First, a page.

We interrupt the regularly scheduled programming to present you with a post-apocalyptic diary of a different sort.
Burroughs, Kerouac, McCarthy, Ballard and Hunter were all near Washington D.C. when the apocalypse struck. It was as if fate brought them together – five men who had plumbed the depths of the apocalypse or the road, of madness and despair in their writing.
All they have is a wood-paneled wagon, carpool dragons and hundreds of miles of road ahead of them.
[The Organ Trail began life as a free, zombie-apocalypse parody of the 1970s eudcational game The Oregon Trail, but the Director’s Cut is an expanded, commercial release that sees Organ Trail leave its parody roots partially behind. I initially thought this would be a done-in-one, but this particular adventure is more sprawling than the simple graphics might lead you to believe.]
The government is planning to nuke WDC. Nobody can blame them really, they just can’t figure out while they waited until now.
“Could’ve nuked Washington years ago and saved us all from a whole lotta bullshit.” Hunter’s eyes are hidden behind round, reflective sunglasses. It looks like the scarcity of alcohol is taking its effect.
None of the others know who this Clements guy is, but Burroughs has taken a liking to him, and he’s the only one with a gun, so they let it pass. The group is getting ready to hit the road – Burroughs driving, with Clements reading the map – but Burroughs insists on showing off with the old William Tell routine. He finds a glass – miraculously still intact – and places it on Clements’ head.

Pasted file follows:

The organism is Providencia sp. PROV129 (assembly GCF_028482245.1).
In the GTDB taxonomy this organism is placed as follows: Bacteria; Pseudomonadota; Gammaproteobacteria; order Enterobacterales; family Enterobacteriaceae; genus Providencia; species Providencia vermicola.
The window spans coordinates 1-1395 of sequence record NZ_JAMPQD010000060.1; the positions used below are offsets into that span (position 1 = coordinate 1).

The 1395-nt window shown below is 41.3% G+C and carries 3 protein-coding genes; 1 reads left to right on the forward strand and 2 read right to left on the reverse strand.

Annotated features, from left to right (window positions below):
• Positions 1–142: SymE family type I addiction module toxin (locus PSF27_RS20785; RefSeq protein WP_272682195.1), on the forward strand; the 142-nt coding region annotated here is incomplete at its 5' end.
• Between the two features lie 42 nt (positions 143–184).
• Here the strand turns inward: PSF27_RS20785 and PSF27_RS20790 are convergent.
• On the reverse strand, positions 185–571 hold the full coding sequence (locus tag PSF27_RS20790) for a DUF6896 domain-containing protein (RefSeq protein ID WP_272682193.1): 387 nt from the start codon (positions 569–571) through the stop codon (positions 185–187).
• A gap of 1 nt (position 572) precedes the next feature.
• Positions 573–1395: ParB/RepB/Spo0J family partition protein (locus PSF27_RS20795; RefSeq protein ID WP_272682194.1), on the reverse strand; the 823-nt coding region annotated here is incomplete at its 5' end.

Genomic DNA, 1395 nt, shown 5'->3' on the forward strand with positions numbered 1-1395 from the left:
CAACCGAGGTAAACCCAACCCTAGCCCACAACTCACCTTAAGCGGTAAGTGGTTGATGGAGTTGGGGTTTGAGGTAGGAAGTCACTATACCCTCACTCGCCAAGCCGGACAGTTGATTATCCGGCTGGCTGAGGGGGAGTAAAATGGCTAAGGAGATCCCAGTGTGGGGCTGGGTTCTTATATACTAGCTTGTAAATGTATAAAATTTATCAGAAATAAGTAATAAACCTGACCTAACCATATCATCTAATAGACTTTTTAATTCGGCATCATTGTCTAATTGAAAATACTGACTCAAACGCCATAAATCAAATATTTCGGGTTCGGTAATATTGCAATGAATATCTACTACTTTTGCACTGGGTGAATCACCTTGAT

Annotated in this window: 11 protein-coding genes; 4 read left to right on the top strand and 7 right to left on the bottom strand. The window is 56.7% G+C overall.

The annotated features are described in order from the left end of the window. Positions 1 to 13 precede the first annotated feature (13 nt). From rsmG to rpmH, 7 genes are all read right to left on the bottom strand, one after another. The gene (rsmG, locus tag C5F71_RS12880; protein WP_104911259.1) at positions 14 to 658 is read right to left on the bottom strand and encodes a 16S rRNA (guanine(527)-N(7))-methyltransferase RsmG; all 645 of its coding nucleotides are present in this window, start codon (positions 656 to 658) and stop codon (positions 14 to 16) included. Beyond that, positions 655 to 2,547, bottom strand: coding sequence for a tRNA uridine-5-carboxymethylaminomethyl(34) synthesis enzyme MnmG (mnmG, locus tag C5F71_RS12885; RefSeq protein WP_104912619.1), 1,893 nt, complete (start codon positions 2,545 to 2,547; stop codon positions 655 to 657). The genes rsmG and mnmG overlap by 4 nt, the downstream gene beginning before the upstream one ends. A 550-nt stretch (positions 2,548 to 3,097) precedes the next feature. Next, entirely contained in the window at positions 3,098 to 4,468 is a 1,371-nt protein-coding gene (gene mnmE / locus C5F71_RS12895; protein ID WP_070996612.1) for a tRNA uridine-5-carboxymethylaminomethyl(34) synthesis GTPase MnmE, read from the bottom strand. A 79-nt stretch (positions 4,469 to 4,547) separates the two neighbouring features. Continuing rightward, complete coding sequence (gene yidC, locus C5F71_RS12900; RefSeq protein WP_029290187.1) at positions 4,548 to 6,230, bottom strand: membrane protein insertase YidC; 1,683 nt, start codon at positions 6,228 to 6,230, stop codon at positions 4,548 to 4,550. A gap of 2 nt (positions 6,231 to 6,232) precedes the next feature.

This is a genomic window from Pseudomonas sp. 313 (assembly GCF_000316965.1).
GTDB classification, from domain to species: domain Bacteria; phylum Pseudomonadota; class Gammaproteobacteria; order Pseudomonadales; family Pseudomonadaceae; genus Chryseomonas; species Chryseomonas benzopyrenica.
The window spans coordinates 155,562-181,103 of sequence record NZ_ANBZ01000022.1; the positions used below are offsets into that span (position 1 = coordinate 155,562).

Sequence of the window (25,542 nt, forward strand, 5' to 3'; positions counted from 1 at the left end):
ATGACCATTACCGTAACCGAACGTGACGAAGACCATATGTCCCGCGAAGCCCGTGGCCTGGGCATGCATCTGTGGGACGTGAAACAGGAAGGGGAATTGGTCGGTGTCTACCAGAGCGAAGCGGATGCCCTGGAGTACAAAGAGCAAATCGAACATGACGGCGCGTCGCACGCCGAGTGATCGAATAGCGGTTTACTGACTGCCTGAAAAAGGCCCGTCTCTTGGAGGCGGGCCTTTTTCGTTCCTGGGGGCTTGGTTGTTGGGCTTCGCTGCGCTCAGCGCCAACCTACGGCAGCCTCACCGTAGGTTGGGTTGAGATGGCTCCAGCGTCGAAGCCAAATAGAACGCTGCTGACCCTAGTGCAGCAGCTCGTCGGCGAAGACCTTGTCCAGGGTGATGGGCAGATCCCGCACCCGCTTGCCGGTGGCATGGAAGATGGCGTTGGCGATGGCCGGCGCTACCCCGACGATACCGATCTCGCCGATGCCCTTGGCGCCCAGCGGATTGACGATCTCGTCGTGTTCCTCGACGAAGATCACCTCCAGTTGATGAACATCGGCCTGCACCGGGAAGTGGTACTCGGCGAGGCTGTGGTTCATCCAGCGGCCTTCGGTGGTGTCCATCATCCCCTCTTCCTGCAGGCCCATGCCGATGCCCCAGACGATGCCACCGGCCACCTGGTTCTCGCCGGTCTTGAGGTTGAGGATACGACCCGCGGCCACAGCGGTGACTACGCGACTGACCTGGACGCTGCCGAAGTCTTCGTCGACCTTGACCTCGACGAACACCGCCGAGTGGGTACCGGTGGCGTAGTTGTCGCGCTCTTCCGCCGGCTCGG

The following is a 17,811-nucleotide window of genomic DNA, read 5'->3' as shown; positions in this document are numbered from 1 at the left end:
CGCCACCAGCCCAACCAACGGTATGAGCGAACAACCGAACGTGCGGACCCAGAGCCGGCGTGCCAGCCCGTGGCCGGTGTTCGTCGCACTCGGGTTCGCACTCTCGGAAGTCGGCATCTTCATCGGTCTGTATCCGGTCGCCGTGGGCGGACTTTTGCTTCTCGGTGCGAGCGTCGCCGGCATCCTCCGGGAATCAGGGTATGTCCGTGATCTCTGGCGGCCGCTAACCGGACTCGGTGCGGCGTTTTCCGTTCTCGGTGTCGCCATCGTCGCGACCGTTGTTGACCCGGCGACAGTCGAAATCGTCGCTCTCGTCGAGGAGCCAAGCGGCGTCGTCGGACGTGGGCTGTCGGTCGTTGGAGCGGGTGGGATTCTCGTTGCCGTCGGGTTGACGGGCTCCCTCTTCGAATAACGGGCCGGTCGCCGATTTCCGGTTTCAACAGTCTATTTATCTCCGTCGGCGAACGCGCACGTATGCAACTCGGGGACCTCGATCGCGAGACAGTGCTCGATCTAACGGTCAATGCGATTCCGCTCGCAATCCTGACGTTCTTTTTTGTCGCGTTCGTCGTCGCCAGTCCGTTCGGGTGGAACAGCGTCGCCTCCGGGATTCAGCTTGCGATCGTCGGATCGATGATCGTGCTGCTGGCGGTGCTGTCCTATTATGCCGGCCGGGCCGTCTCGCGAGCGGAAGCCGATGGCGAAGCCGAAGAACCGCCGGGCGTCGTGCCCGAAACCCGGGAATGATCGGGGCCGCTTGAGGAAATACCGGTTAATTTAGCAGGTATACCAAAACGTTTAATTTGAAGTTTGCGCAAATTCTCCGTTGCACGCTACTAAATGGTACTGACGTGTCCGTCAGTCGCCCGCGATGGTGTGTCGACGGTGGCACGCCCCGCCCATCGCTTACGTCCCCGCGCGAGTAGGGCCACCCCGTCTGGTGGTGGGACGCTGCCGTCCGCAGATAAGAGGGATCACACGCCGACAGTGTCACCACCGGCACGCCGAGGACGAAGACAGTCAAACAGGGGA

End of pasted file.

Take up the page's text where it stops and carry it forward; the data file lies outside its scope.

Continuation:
Kerouac grabs the map from Clements’ corpse. Gore covers half the country, but when he wipes at it, he just smears it and makes it worse.
“I spent enough time on the road before, we don’t need this.”
The climb into the station wagon. 230 miles to Pittsburgh.
There’s a couple of people with work in Pittsburgh, and whilst the station wagon is looking alright now, they’ve all spent enough time listening to the music of the road itself to know the wagon is one bad pothole away from dropping a muffler – or worse.
Burroughs earns 41 dollars for the party, but the whole time he’s shooting you can see the envy in the eyes of the others – especially Hunter who hasn’t been without a gun for this long since grade school.
Burroughs scavenges for some supplies while the rest of the group rests up, eats, and trades medkits for some money. Money has always been an artificial construct, so what’s the fucking point of holding on to it now that the institutions that propped it up are all gone?
With that in mind they save their meager scrap for later and pay the auto shop to repair the wagon, and get an Ezi-Grow upgrade to supply the group with some food while they’re on the road.
There’s a massive herd on the outside of town – too alert to sneak past, and too large to shoot through. They wait it out for an hour and the herd grows docile. They sneak through, giving the engine enough throttle to coast down the middle of the crowd without making too much noise.
200 Miles to the Mall.
A fire starts in the backseat and burns the last of the group’s money. Burroughs fumes in the driver’s seat, but no one will admit to starting the miniature blaze, and it’s hours before anyone but Burroughs is brave enough to light a cigarette.
Hunter breaks a rib – inside a car that is travelling down the highway at a grandmother’s pace – and Ballard keeps begging Burroughs to let him drive, but Burroughs can see the lustful look in his eyes every time they pass by a mangled wreck on the side of the road.